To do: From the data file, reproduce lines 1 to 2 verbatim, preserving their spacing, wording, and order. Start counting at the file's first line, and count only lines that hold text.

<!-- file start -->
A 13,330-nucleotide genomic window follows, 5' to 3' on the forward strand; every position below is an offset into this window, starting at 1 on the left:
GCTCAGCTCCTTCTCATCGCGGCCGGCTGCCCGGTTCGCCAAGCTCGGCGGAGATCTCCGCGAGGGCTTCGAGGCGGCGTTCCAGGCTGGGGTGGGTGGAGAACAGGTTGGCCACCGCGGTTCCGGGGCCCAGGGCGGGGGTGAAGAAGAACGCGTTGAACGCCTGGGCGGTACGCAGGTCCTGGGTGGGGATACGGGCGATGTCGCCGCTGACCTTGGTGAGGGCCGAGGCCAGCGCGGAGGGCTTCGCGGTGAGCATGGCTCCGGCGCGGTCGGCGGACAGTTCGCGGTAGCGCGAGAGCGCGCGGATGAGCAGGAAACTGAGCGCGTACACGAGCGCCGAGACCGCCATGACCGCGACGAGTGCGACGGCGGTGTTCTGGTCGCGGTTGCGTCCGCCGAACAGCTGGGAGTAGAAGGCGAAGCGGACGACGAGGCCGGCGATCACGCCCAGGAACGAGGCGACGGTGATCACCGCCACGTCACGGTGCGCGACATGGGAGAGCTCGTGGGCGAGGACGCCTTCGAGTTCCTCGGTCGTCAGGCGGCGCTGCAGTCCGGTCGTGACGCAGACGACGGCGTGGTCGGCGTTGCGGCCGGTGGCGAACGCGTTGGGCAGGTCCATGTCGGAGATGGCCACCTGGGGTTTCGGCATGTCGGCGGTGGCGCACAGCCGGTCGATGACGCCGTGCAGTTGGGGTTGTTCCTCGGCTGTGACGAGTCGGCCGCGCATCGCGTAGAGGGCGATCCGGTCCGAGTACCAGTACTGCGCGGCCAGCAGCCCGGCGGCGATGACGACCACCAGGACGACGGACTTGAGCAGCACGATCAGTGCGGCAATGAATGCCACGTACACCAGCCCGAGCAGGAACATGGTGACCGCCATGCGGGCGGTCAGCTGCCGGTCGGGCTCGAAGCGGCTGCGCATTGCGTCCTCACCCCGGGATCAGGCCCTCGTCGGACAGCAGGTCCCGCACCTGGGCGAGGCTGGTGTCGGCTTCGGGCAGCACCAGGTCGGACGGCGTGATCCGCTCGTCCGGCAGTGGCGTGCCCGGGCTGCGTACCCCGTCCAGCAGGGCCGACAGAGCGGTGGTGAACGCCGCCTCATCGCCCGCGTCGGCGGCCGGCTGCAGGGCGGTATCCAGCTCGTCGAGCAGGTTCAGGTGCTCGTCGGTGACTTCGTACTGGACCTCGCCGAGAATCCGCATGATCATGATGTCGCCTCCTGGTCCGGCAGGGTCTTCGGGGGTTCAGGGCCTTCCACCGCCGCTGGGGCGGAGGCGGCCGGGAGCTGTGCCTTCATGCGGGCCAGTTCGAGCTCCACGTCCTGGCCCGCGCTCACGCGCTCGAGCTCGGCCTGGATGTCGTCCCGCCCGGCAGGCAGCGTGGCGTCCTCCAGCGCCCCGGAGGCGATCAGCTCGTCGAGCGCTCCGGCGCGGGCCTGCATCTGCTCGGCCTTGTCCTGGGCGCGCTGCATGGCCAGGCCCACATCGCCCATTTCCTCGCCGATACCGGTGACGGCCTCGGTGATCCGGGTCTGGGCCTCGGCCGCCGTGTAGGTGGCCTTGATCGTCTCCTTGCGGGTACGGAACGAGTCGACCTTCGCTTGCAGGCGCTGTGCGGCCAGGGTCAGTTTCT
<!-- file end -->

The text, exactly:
A 13,330-nucleotide genomic window follows, 5' to 3' on the forward strand; every position below is an offset into this window, starting at 1 on the left:
GCTCAGCTCCTTCTCATCGCGGCCGGCTGCCCGGTTCGCCAAGCTCGGCGGAGATCTCCGCGAGGGCTTCGAGGCGGCGTTCCAGGCTGGGGTGGGTGGAGAACAGGTTGGCCACCGCGGTTCCGGGGCCCAGGGCGGGGGTGAAGAAGAACGCGTTGAACGCCTGGGCGGTACGCAGGTCCTGGGTGGGGATACGGGCGATGTCGCCGCTGACCTTGGTGAGGGCCGAGGCCAGCGCGGAGGGCTTCGCGGTGAGCATGGCTCCGGCGCGGTCGGCGGACAGTTCGCGGTAGCGCGAGAGCGCGCGGATGAGCAGGAAACTGAGCGCGTACACGAGCGCCGAGACCGCCATGACCGCGACGAGTGCGACGGCGGTGTTCTGGTCGCGGTTGCGTCCGCCGAACAGCTGGGAGTAGAAGGCGAAGCGGACGACGAGGCCGGCGATCACGCCCAGGAACGAGGCGACGGTGATCACCGCCACGTCACGGTGCGCGACATGGGAGAGCTCGTGGGCGAGGACGCCTTCGAGTTCCTCGGTCGTCAGGCGGCGCTGCAGTCCGGTCGTGACGCAGACGACGGCGTGGTCGGCGTTGCGGCCGGTGGCGAACGCGTTGGGCAGGTCCATGTCGGAGATGGCCACCTGGGGTTTCGGCATGTCGGCGGTGGCGCACAGCCGGTCGATGACGCCGTGCAGTTGGGGTTGTTCCTCGGCTGTGACGAGTCGGCCGCGCATCGCGTAGAGGGCGATCCGGTCCGAGTACCAGTACTGCGCGGCCAGCAGCCCGGCGGCGATGACGACCACCAGGACGACGGACTTGAGCAGCACGATCAGTGCGGCAATGAATGCCACGTACACCAGCCCGAGCAGGAACATGGTGACCGCCATGCGGGCGGTCAGCTGCCGGTCGGGCTCGAAGCGGCTGCGCATTGCGTCCTCACCCCGGGATCAGGCCCTCGTCGGACAGCAGGTCCCGCACCTGGGCGAGGCTGGTGTCGGCTTCGGGCAGCACCAGGTCGGACGGCGTGATCCGCTCGTCCGGCAGTGGCGTGCCCGGGCTGCGTACCCCGTCCAGCAGGGCCGACAGAGCGGTGGTGAACGCCGCCTCATCGCCCGCGTCGGCGGCCGGCTGCAGGGCGGTATCCAGCTCGTCGAGCAGGTTCAGGTGCTCGTCGGTGACTTCGTACTGGACCTCGCCGAGAATCCGCATGATCATGATGTCGCCTCCTGGTCCGGCAGGGTCTTCGGGGGTTCAGGGCCTTCCACCGCCGCTGGGGCGGAGGCGGCCGGGAGCTGTGCCTTCATGCGGGCCAGTTCGAGCTCCACGTCCTGGCCCGCGCTCACGCGCTCGAGCTCGGCCTGGATGTCGTCCCGCCCGGCAGGCAGCGTGGCGTCCTCCAGCGCCCCGGAGGCGATCAGCTCGTCGAGCGCTCCGGCGCGGGCCTGCATCTGCTCGGCCTTGTCCTGGGCGCGCTGCATGGCCAGGCCCACATCGCCCATTTCCTCGCCGATACCGGTGACGGCCTCGGTGATCCGGGTCTGGGCCTCGGCCGCCGTGTAGGTGGCCTTGATCGTCTCCTTGCGGGTACGGAACGAGTCGACCTTCGCTTGCAGGCGCTGTGCGGCCAGGGTCAGTTTCT